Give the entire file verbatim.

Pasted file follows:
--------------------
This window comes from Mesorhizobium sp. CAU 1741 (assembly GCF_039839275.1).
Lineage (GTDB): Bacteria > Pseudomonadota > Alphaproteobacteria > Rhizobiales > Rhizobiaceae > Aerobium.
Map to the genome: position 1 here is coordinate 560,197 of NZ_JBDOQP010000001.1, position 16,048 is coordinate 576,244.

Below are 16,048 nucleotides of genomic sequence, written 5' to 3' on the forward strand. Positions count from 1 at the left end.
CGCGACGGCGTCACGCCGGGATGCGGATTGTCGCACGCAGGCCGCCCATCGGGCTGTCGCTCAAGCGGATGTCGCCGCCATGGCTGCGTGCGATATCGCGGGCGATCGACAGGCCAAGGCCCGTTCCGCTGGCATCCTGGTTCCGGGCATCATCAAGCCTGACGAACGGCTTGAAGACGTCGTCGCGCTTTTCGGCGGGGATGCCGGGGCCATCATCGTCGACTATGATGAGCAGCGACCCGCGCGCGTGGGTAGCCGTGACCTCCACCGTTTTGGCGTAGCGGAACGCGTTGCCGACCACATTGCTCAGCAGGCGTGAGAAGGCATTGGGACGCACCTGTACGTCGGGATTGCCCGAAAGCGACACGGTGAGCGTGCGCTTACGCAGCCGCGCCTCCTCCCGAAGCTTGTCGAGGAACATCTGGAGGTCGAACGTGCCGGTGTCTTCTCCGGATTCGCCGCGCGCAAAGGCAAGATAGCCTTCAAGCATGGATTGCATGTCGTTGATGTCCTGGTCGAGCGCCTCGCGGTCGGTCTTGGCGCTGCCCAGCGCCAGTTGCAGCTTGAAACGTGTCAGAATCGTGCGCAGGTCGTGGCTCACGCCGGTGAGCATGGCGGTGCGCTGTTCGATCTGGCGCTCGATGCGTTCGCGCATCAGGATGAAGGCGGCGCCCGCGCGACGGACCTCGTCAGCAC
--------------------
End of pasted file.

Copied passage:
This window comes from Mesorhizobium sp. CAU 1741 (assembly GCF_039839275.1).
Lineage (GTDB): Bacteria > Pseudomonadota > Alphaproteobacteria > Rhizobiales > Rhizobiaceae > Aerobium.
Map to the genome: position 1 here is coordinate 560,197 of NZ_JBDOQP010000001.1, position 16,048 is coordinate 576,244.

Below are 16,048 nucleotides of genomic sequence, written 5' to 3' on the forward strand. Positions count from 1 at the left end.
CGCGACGGCGTCACGCCGGGATGCGGATTGTCGCACGCAGGCCGCCCATCGGGCTGTCGCTCAAGCGGATGTCGCCGCCATGGCTGCGTGCGATATCGCGGGCGATCGACAGGCCAAGGCCCGTTCCGCTGGCATCCTGGTTCCGGGCATCATCAAGCCTGACGAACGGCTTGAAGACGTCGTCGCGCTTTTCGGCGGGGATGCCGGGGCCATCATCGTCGACTATGATGAGCAGCGACCCGCGCGCGTGGGTAGCCGTGACCTCCACCGTTTTGGCGTAGCGGAACGCGTTGCCGACCACATTGCTCAGCAGGCGTGAGAAGGCATTGGGACGCACCTGTACGTCGGGATTGCCCGAAAGCGACACGGTGAGCGTGCGCTTACGCAGCCGCGCCTCCTCCCGAAGCTTGTCGAGGAACATCTGGAGGTCGAACGTGCCGGTGTCTTCTCCGGATTCGCCGCGCGCAAAGGCAAGATAGCCTTCAAGCATGGATTGCATGTCGTTGATGTCCTGGTCGAGCGCCTCGCGGTCGGTCTTGGCGCTGCCCAGCGCCAGTTGCAGCTTGAAACGTGTCAGAATCGTGCGCAGGTCGTGGCTCACGCCGGTGAGCATGGCGGTGCGCTGTTCGATCTGGCGCTCGATGCGTTCGCGCATCAGGATGAAGGCGGCGCCCGCGCGACGGACCTCGTCAGCAC